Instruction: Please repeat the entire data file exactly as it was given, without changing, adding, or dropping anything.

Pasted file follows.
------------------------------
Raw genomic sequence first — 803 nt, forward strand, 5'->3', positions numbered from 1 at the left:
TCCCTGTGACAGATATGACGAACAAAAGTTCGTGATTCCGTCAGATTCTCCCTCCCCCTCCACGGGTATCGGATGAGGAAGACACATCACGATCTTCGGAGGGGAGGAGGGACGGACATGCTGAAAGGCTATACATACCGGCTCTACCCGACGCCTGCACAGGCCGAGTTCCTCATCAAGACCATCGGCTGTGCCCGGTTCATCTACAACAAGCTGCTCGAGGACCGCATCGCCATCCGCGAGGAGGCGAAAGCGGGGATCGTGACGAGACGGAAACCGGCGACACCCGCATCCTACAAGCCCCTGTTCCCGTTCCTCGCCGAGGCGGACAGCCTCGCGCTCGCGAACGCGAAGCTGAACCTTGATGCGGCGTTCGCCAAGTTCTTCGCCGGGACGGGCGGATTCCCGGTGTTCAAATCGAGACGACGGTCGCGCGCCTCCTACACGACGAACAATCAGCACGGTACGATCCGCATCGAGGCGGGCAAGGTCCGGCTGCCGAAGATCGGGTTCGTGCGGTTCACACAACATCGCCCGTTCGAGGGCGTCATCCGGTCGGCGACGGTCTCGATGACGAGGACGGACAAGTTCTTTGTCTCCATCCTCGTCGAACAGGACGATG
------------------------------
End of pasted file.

Raw genomic sequence first — 803 nt, forward strand, 5'->3', positions numbered from 1 at the left:
TCCCTGTGACAGATATGACGAACAAAAGTTCGTGATTCCGTCAGATTCTCCCTCCCCCTCCACGGGTATCGGATGAGGAAGACACATCACGATCTTCGGAGGGGAGGAGGGACGGACATGCTGAAAGGCTATACATACCGGCTCTACCCGACGCCTGCACAGGCCGAGTTCCTCATCAAGACCATCGGCTGTGCCCGGTTCATCTACAACAAGCTGCTCGAGGACCGCATCGCCATCCGCGAGGAGGCGAAAGCGGGGATCGTGACGAGACGGAAACCGGCGACACCCGCATCCTACAAGCCCCTGTTCCCGTTCCTCGCCGAGGCGGACAGCCTCGCGCTCGCGAACGCGAAGCTGAACCTTGATGCGGCGTTCGCCAAGTTCTTCGCCGGGACGGGCGGATTCCCGGTGTTCAAATCGAGACGACGGTCGCGCGCCTCCTACACGACGAACAATCAGCACGGTACGATCCGCATCGAGGCGGGCAAGGTCCGGCTGCCGAAGATCGGGTTCGTGCGGTTCACACAACATCGCCCGTTCGAGGGCGTCATCCGGTCGGCGACGGTCTCGATGACGAGGACGGACAAGTTCTTTGTCTCCATCCTCGTCGAACAGGACGATG